The Tourist

tourist
Movie review by Greg Carlson

The regally named Florian Henckel von Donnersmarck squanders his post-“The Lives of Others” art-house credibility with “The Tourist,” the umpteenth homage to Alfred Hitchcock’s dazzling romantic thrillers that falls far short of the Master of Suspense. Lavishly shot on location in Venice with A-listers Johnny Depp and Angelina Jolie, the movie promises charm, eroticism, and action but delivers absolutely none of these things. A remake of the French film “Anthony Zimmer,” “The Tourist” inserts stultifying, unintentionally hilarious low-speed boat chases, dull chastity, rooftop scrambles, and groaning plot machinery where there should be effervescent and amorous stimulation.

The opening scenes show at least a hint of metanarrative, as Jolie’s Elise Ward is studied, ogled, and gazed upon by men on the street and hidden behind the tinted glass of a surveillance van. Studied from every angle, the mysterious Elise receives a note from her lover (a presumably clever and elusive thief named Alexander Pierce) instructing her to confuse Interpol and a gang of vicious thugs by taking up with a stranger on a train. She selects, more laughably than comically, a Madison, Wisconsin community college math teacher named Frank Tupelo (Depp), sweeping him off his feet and into a gorgeously appointed grand hotel suite as the pursuers close in.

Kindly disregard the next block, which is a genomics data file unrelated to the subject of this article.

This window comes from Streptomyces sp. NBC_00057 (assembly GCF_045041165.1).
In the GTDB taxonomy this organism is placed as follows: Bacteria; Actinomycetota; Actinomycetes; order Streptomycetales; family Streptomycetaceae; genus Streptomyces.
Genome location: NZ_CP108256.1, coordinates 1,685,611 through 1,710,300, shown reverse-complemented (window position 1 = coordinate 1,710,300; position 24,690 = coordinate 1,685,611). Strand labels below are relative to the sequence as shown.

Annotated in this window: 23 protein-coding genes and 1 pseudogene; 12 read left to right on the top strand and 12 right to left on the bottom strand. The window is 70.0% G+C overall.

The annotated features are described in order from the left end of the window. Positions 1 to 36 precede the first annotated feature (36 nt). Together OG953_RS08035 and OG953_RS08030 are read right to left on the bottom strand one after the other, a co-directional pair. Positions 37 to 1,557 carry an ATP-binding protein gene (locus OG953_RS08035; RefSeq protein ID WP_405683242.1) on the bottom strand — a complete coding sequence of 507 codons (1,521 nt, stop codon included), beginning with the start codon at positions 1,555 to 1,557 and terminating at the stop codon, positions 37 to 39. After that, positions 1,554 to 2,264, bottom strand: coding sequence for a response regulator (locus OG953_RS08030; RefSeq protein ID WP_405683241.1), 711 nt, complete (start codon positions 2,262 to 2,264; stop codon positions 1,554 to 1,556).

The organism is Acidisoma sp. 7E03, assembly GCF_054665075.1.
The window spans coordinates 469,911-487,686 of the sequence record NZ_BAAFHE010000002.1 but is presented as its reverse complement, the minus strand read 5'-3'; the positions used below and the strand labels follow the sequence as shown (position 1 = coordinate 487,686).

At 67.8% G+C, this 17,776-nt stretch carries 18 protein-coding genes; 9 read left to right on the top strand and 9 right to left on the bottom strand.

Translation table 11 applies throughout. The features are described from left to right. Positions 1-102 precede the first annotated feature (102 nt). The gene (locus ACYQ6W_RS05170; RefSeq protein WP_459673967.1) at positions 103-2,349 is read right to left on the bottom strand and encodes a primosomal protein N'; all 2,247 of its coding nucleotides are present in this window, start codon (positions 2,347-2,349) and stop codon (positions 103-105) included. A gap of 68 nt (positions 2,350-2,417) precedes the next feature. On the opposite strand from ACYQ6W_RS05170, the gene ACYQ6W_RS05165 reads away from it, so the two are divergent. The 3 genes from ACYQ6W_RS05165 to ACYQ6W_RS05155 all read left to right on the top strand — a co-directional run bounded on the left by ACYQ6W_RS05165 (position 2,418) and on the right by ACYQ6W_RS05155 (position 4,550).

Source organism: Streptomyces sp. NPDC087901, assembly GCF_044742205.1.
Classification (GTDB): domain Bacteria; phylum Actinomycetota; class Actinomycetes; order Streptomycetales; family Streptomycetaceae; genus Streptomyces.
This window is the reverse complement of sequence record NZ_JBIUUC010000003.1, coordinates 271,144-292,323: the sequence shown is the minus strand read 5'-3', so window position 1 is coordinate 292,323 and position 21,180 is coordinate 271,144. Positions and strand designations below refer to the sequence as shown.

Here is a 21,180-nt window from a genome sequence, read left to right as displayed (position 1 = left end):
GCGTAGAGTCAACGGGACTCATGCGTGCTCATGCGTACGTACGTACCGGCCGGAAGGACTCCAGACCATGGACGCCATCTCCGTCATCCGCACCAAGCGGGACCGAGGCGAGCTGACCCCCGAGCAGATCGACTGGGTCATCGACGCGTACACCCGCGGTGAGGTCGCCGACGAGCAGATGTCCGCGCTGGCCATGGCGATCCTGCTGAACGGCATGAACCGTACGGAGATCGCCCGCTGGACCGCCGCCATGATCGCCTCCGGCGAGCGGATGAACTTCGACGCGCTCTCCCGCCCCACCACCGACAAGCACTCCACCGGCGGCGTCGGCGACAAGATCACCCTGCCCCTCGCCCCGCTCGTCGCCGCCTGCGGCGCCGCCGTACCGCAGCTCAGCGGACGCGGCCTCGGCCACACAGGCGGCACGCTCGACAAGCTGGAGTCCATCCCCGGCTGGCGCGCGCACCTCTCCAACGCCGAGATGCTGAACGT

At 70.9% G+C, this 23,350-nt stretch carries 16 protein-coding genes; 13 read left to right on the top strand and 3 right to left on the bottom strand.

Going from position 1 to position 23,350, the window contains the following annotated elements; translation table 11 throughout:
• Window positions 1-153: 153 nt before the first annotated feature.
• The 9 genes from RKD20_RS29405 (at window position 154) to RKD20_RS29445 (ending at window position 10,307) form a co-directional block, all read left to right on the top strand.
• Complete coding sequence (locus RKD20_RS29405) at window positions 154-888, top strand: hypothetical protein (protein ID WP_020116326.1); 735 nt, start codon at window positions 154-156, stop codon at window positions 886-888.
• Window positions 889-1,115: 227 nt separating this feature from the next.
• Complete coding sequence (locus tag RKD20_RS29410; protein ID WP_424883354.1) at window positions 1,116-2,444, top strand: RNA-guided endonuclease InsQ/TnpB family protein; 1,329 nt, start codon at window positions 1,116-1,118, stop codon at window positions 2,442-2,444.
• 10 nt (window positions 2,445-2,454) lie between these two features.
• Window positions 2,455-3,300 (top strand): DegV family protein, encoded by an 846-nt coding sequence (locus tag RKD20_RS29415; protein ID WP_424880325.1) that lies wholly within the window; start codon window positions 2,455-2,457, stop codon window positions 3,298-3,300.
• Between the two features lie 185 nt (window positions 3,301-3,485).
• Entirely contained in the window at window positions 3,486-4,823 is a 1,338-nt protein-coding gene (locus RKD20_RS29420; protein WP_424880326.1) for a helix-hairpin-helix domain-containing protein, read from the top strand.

Jolie’s experimental British accent forces her character into a state of imperiousness that prevents any real heat between Elise and Frank. It doesn’t help that the clumsy screenplay fails to include the kind of smoldering double entendre present in “North by Northwest” and “To Catch a Thief,” the two Hitchcock films (along with Stanley Donen’s own Hitchcock tribute “Charade”) that “The Tourist” aims to resemble. Instead, the sheepish Frank sleeps on the couch in his PJs, cheating the audience out of what should have been one of the movie’s certain attractions. The remainder of the film, despite a truncated wet dream and the sight of Jolie channeling Sophia Loren at an opulent ball, insists on vacuum-sealed sexlessness.

Those who plan to see the film are warned to stop reading here. An ill-conceived twist revealed at the climax of the movie represents the single-most devastating failure of “The Tourist.” The mild-mannered title character played by Depp is, in fact, the sought-after Alexander Pierce – the movie’s MacGuffin who has been hiding in plain sight courtesy of a fortune in plastic surgery. Viewers are asked to somehow believe the unbelievable. Have Elise and Frank been engaging in an elaborate role-play or is Elise, now revealed as a highly trained undercover agent, not capable of figuring out that the man she selected as a decoy is in fact the same person with whom she intimately spent the previous year?

Insulting and idiotic, the introduction of this information wholly negates every interaction between Elise and Frank that has come before. If Frank and Elise are merely toying with the agents pursuing them, why would they pretend not to know one another when they are behind closed doors? Certainly, scores of films mislead viewers in this, or similar, fashion – Alan Parker’s “Angel Heart” and Alexandre Aja’s “High Tension” are two examples. One of three credited screenwriters on “The Tourist” is Christopher McQuarrie, whose Keyser Soze in “The Usual Suspects” is a prime representation of a figure, like Alexander Pierce in “The Tourist” whose identity is disclosed as a last-minute surprise.

This review was also published in the High Plains Reader the week of 12/13/10.

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